The editor of the New York Times column “Modern Love,” and the author of Love Illuminated, a new collection of essays about marriage and relationships, Daniel Jones reflects on the diversity—and common threads—of human connection.
In the introduction of your book you say, “Love is about curiosity, not certainty.” After nearly a decade of reading other people’s essays about their relationships, what are you still most curious about?
My wife and I started this column together, and she’s always been most interested in reading accounts similar to her own situation. I’m exactly the opposite. I like to read stories that are completely different from my life, about people who fall in love and conquer incredible obstacles. How does a relationship survive when a husband tells his wife he wants to go through gender reassignment? Why does a woman fall in love with a man she knows has HIV/AIDS and stick by him?
Is there anything you can say about love, with complete certainty?
Yes. Love requires you to be vulnerable. I see so many people trying to take shortcuts, especially enabled by technology. Online dating makes you think there’s some kind of science behind the questions they ask and categories they put people in, but many times people are backed into a box that’s not a fit. There are so many things you can only know meeting someone in person and getting to know them over time.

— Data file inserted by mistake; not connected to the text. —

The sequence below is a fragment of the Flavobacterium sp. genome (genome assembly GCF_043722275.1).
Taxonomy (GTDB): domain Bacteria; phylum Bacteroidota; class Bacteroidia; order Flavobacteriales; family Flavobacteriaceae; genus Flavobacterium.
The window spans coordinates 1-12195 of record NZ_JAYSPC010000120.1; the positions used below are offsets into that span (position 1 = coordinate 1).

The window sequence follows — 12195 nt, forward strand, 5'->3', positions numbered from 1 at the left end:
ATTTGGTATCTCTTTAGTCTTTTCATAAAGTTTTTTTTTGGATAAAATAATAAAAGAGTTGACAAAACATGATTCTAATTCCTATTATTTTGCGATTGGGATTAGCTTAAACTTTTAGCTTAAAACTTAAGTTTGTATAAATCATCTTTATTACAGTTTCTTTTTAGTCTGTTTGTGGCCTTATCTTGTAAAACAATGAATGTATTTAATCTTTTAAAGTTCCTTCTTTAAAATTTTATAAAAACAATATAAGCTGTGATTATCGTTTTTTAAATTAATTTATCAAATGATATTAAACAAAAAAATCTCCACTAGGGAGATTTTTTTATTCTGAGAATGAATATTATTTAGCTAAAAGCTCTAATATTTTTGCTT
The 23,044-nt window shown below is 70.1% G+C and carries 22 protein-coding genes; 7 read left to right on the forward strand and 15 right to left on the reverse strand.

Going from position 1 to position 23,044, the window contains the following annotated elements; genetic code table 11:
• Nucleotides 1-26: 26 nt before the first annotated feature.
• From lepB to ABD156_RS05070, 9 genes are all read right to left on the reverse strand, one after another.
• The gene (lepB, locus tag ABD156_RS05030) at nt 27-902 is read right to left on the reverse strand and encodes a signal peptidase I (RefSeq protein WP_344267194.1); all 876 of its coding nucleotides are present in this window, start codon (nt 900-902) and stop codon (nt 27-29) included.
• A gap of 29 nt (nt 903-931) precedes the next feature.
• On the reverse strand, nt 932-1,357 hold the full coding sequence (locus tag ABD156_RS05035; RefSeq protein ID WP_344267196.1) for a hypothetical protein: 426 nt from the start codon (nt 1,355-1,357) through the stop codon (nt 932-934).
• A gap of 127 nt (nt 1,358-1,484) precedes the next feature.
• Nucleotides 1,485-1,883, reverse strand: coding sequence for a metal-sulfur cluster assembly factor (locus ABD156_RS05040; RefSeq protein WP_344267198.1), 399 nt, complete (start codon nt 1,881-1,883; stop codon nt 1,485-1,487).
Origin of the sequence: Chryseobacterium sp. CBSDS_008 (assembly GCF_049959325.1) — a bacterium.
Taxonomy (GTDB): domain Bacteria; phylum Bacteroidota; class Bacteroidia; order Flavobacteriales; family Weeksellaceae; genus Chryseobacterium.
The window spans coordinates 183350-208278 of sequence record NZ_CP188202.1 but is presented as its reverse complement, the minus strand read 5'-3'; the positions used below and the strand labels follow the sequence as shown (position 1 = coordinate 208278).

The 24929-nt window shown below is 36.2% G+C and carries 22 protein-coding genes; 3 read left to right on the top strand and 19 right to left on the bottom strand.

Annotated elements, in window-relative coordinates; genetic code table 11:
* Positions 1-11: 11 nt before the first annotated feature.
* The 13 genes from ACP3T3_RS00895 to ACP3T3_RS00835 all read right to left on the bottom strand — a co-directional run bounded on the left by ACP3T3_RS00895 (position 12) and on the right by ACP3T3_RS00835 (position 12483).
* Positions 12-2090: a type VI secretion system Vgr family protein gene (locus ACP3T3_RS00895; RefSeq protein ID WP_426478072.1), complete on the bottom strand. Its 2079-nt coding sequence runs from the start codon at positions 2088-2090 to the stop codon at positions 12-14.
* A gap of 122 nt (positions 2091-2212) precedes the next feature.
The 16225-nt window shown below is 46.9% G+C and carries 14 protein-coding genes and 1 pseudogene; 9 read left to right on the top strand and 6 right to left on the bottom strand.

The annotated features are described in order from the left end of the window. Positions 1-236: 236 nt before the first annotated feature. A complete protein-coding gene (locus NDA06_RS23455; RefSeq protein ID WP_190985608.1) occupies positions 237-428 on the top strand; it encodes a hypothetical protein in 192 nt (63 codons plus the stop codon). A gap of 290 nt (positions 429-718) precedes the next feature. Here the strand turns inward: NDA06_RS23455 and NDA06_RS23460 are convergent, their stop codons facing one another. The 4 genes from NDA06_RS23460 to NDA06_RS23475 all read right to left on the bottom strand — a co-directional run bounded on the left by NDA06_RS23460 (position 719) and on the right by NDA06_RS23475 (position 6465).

Is it possible to find a soul mate online?
People want to find a prepackaged soul mate, but that’s a title that comes as people get to know each other. You have to earn it. I wouldn’t have said my wife was my soul mate when I met her. But she and I have gotten to know each other very deeply over years and many different situations, and that’s what makes our relationship so strong.
Is there a “Modern Love” essay that sticks with you in terms of unexpected challenges a couple had to overcome?
What’s surprising to me is how the mundaneness of a relationship can be what tears a couple apart after they’ve gone through extreme hardship. For example, I worked on an essay written by a woman who lost a child within months after the birth. She and her husband thought that nothing could be worse, nothing harder to overcome. The essay moves forward in time, and the couple has two healthy children and everyone is doing well. And yet, they struggle in their marriage more than they ever did before. It’s harder to love each other because the grave situation that had brought them together so closely was taken away. The same is true with another couple where the woman had severe depression. Once she started taking medication and her husband no longer had to provide such intense support for her, they both missed that closeness.
Why do you think “Modern Love” has such an avid following?
The column gives people touchstones for experiences that are different from their own. It’s like sitting across the table in a coffee shop from a father whose child is gay or a woman who didn’t find love until she was in her 70s and having them tell you their story. That vulnerability is what people want.